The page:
Food Allergy Rights Coming to a University Near You?

Food allergy Rights

There is good news for everyone living with food allergies, but especially college students and the parents who worry about them. The Department of Justice (DOJ) Civil Rights Division found in 2013 that the students with food allergies at Lesley University in Cambridge, Massachusetts qualify for rights under the Americans with Disabilities Act (ADA). This important step could lead to other institutions treating food allergies as a disability.

The Lesley Decision

The battle for the right to eat allergen-free food at Lesley University began because students with celiac disease found that they had few to no options in the university cafeterias. The number of diagnosed cases of celiac disease is growing, and those who struggle with this dietary limitation can become very ill from eating gluten.

The students who brought the claim against the university claimed that all students living on campus were required to pay for food services, and yet they often could not eat any of the food provided. The case against Lesley led to a settlement with the DOJ and the conclusion that the students with celiac and food allergies are protected under the ADA. The settlement came with an agreement from Lesley that it would make certain accommodations and provisions for students with food allergies or celiac disease. They agreed to:

  • Provide food choices that are allergen- and gluten-free at every meal
  • Provide signage to clearly identify foods with allergens or gluten
  • Allow affected students to pre-order allergen- or gluten-free meals
  • Have a space in the kitchen dedicated to allergen-free food preparation
  • Train staff about food allergies and celiac disease
  • Pay $50,000 in damages to the students who filed the claim

Allergies as a Disability

A question that arises from this settlement between Lesley University and the DOJ is whether or not a food allergy or celiac disease is a disability. The ADA defines a disability as an impairment, physical or mental, that significantly limits a major life activity. Eating is a life activity, and so according to the definition, someone with a severe food allergy could be considered to have a disability.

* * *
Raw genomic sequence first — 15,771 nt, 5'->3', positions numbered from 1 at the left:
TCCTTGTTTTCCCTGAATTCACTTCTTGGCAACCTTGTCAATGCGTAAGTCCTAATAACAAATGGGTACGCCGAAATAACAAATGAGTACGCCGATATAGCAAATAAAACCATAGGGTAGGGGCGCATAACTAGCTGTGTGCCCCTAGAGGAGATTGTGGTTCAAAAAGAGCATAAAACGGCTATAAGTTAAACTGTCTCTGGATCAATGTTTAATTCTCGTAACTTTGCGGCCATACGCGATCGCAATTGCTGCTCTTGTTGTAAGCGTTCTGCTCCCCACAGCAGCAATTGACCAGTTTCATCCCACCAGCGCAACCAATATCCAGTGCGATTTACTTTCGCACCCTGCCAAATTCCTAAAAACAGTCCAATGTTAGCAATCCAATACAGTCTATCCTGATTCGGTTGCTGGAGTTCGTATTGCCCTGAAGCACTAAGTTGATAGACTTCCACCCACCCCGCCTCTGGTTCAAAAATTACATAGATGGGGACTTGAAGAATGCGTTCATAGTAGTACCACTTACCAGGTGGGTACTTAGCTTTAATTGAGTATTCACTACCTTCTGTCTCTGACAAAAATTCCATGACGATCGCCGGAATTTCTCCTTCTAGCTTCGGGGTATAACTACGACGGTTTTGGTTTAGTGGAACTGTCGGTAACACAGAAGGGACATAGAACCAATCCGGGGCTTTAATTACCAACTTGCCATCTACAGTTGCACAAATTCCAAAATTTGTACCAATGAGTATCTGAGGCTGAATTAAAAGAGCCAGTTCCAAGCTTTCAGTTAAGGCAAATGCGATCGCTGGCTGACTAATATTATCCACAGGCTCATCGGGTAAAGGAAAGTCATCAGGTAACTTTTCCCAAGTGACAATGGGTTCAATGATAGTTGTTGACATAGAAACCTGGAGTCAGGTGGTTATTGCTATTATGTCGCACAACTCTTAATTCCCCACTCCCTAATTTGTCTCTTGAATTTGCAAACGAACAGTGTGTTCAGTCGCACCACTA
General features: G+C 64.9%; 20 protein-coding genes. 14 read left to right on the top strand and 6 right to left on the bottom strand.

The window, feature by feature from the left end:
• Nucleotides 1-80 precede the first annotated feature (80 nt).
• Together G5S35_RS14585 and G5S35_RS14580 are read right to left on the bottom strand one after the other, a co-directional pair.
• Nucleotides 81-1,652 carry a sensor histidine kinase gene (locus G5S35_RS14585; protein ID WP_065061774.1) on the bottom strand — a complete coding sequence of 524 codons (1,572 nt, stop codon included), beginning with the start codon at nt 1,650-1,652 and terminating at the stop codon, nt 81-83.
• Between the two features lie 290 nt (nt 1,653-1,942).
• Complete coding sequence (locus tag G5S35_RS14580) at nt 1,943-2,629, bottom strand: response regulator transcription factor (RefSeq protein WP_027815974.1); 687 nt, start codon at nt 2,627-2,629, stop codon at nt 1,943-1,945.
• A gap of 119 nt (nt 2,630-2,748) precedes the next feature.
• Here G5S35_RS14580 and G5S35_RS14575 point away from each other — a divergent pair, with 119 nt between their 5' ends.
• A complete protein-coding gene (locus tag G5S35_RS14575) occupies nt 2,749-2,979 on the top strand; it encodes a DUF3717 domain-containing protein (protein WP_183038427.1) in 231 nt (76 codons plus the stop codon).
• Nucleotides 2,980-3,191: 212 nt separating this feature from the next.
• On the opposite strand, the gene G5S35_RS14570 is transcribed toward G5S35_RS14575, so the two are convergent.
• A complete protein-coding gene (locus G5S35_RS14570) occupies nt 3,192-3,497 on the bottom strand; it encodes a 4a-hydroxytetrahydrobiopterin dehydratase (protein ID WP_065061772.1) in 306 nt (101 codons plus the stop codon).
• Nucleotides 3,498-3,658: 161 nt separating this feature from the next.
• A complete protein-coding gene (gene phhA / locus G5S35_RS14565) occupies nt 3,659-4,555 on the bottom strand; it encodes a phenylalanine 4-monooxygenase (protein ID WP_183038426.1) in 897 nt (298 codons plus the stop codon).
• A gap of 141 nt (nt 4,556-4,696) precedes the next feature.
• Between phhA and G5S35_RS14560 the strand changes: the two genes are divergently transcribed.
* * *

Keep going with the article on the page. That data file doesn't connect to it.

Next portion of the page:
More specifically, the ADA does state that eating and the functioning of the gastrointestinal tract are major life activities. It also says that symptoms of celiac disease or food allergies, such as difficulty swallowing or breathing or anaphylactic shock, significantly limit these major life activities. This definition of a disability, along with settlements like the one at Lesley University, could lead to more food allergy rights and more protections for people affected by food allergies and celiac disease.

More Accommodations for College Students

The win at Lesley University was clearly a big one for the students immediately affected, but it also has had repercussions for all young adults living with severe food allergies and celiac disease. With both awareness and legislation come important changes for everyone affected by these issues. More colleges are now voluntarily offering allergen-free foods, gluten-free foods and, especially importantly, dedicated preparation areas for these foods.

At many universities, the changes are small. They are offering more signs to label the ingredients in foods or are offering frozen meals that can be easily prepared without contamination with allergens. Others are stepping it up even further. Some, like Franklin and Marshall College, Brown University and College of the Holy Cross, have created entire kitchens that are allergen- and gluten-free with foods made to order by staff specially trained in food allergies and food preparation.

Some schools have even eliminated nuts, one of the most problematic allergens, from their dining halls. The schools making the changes report a little bit of pushback from other students, those complaining about having their food options limited to accommodate a minority. However, most also report that those complaints become fewer over time as students adjust.

The need to make accommodations for students with food allergies and celiac disease is important. For those with life-threatening allergies, these accommodations mean they get to join in on the social experience of dining in the cafeteria with their peers. As the growing number of children with food allergies grow up, expect to see more academic institutions making changes to welcome them.


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